Since the ruling of Standby spells being able to also be used as Instants, Sign to the Future has been a really good card for control players that runs white in their list. Sign to the Future allow us to have a cheap and very strong removal spell if the opponent overextends his board presence. Since Valentina is very reactive and conservative, Sign to the Future is a great way to hardly punish aggressive players that tries to take advantage of our slow pace and set them back 1 or 2 turns behind in term of tempo. What's also great about Sign is that even if we're not able to use it because our opponent tries to play around it, it's a positive situation for us. Indeed, playing around it also means that they're purposely holding back their aggression to avoid it and as a result, it buys us time which is what we want the most and it's one more card in our hand for Shangri-La to be consistently active.
Speaking of Shangri-La, this is the other relevant aspect of the deck I need to talk about. Constantly drawing cards and having the hand advantage is a very crucial thing for the deck's success as not only does it help us dig through the deck faster for our answers/combo pieces (which we only run 3 copies of), it also fuels both Shangri-La's bonus requirement and Valentina's J-Ruler side if we ever decide to [Judgement]. Of course for that we need the infamous Cheshire Cat who acts as a draw engine as well as another reliable blocker, and Hanzo who's also a draw engine as well as a relevant flier. As a backup, the likes of Alice's Little Scout and Little Mermaid of Tragic Love are also in this deck to keep the player's hand steady.

So, why exactly is Shangri-La good? Well for one, it makes all the resonators we flash in with Valentina bigger defensively. Remember when I talked about how the God's Bow was very popular? Well, on some resonators, the +200/+200 bonus Shangri-La gives make it so that it's safe for us to attack/block with them even with one or two recovered Bows on the opposing end. The same reasoning applies if they play any other sort of damage-based removal spells like Thunder or Flame of Outer World.

On the other hand, the attack bonus it gives is also very useful. Making Cheshire be able to deal damage, making Hanzo be able to occasionally burst significant unblockable damage and make Alice's Soldier big enough to kill both Lancelot and Snow White are all beneficial things Shangri-La grants to the deck. Pair our buffed up resonators with Gleipnir and all of a sudden, we can control the opponent's board at will. Shangri-La does so much for the deck that I could say it is somewhat of a win condition when we pair it with the big threats of the deck.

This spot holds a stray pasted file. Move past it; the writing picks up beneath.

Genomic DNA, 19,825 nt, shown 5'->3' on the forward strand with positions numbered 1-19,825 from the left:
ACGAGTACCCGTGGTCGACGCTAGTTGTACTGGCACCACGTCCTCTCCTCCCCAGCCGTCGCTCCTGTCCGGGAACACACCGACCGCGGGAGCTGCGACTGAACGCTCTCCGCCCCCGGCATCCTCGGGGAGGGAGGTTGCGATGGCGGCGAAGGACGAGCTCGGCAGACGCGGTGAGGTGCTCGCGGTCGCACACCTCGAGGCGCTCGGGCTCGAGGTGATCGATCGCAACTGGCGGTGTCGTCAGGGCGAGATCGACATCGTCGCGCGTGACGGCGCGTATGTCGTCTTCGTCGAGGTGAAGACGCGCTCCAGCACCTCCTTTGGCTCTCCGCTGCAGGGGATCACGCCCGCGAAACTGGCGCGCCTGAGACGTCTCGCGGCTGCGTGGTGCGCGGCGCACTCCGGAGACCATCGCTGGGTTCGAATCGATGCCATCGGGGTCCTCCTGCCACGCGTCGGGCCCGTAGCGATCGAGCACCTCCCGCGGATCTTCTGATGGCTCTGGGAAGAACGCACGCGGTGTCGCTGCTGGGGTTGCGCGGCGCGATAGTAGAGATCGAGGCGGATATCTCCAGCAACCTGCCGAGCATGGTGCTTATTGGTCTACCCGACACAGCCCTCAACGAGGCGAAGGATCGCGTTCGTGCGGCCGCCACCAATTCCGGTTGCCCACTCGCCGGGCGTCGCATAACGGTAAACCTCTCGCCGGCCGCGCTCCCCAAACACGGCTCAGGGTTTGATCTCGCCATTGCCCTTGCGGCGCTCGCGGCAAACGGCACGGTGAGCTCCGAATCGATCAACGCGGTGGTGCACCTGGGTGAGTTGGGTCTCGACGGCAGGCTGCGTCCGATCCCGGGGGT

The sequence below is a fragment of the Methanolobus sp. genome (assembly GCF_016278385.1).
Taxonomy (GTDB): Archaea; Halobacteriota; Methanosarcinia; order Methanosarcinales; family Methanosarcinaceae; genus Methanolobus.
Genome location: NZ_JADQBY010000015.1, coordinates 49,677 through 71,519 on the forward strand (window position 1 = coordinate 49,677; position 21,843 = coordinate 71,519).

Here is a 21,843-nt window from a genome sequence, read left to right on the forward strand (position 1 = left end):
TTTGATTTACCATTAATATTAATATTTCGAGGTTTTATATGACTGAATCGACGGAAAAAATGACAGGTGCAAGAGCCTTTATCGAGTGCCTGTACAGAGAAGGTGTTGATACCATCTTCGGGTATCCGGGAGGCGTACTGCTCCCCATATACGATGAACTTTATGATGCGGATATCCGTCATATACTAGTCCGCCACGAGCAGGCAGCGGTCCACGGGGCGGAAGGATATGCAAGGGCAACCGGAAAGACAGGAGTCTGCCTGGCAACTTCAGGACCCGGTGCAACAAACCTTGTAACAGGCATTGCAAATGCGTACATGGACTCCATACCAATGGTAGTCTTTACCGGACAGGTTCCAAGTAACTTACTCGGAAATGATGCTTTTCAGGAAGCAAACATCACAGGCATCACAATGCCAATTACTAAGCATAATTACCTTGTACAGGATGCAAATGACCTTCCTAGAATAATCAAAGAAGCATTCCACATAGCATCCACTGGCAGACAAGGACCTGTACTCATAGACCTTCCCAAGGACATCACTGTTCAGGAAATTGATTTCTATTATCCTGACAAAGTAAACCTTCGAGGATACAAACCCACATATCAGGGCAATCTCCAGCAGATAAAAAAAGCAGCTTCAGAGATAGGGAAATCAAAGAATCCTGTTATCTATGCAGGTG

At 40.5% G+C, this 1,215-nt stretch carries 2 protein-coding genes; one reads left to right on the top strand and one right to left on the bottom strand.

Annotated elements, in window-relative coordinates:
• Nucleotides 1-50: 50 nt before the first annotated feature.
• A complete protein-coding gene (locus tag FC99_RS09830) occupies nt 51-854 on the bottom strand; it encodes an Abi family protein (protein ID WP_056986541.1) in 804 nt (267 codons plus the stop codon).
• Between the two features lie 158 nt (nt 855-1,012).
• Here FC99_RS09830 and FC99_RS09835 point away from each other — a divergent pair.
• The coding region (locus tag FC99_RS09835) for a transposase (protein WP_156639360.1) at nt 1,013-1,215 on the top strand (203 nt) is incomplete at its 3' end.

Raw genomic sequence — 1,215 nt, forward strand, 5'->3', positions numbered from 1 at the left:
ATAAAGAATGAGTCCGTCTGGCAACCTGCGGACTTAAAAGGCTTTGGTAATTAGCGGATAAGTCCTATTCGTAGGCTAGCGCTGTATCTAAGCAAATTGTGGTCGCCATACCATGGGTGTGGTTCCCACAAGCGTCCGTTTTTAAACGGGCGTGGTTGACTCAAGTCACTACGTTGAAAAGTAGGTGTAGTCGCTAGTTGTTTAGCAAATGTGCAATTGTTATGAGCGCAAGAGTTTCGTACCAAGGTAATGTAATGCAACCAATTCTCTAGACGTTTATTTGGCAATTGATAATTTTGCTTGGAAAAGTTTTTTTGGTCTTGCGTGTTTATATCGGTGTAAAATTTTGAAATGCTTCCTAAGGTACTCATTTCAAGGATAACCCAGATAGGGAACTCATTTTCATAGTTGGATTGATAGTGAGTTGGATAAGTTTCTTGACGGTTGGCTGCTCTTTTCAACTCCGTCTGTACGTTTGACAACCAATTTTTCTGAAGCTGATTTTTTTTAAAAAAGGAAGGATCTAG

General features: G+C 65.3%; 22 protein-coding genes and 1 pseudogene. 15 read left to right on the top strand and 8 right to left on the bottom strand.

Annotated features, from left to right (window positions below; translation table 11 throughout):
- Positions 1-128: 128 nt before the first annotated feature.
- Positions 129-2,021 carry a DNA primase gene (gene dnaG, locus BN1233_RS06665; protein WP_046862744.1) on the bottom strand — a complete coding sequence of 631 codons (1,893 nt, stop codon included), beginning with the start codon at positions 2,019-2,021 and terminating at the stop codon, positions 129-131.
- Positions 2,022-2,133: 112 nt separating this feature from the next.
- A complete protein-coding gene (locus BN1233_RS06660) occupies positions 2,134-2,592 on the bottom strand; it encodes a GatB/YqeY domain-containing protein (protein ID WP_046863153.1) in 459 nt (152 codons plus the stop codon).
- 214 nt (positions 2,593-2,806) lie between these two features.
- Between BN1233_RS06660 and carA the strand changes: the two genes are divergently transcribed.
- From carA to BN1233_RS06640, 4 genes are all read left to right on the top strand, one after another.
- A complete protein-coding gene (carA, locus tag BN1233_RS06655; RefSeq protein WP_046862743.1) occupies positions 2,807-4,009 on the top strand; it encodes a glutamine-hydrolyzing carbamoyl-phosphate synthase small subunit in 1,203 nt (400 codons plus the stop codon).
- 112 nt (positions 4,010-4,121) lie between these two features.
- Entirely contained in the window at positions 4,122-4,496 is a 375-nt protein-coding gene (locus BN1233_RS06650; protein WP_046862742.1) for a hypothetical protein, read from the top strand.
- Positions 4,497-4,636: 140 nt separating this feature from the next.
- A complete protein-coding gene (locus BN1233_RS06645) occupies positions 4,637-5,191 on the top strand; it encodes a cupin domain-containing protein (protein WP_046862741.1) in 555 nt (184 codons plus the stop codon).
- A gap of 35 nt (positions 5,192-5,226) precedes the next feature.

Incidentally, here are the three main big threats of the deck : Alice, Guardian of Dimensions, Alice's World and Medusa. These three cards are the ones we'll want to see on board during the late game in order for us to take control of it.

For starters, Alice, the Guardian of Dimensions is probably the strongest and most valuable resonator in this entire deck. From my two months of testing, she has proven to be a force to be reckoned with when she comes down at turn 4 or 5 with one or two recovered will at her disposal waiting for the opponent's response to her presence. In that particular situation, removing her from the board can be a really hard task for the opponent and they either decide spend a lot of resources to get rid of her or resign and decides to try to deal with her presence next turn. Ultimately, either way is fine for us and this is why the card is so valuable. She is protection, spot removal and a flying beatstick with "hexproof" all by herself and with Shangri-La's bonus on board, she becomes big enough so that Flame of Outer World doesn't straight up destroy her. Don't want to deal with Susanowo's [Enter] shenaningans? Pay 1 blue and protect one of your resonator with hexproof. Want one of your resonator to safely attack/block when the opponent has Bows? Do the same thing. Tired of Arthur shrinking your resonators? Pay 1 white and remove him permanently from the game. It's crazy how strong this card truly is when she's played at a good timing. She would definitely be a 4 of if it wasn't for Alice's World being an integral part of the deck.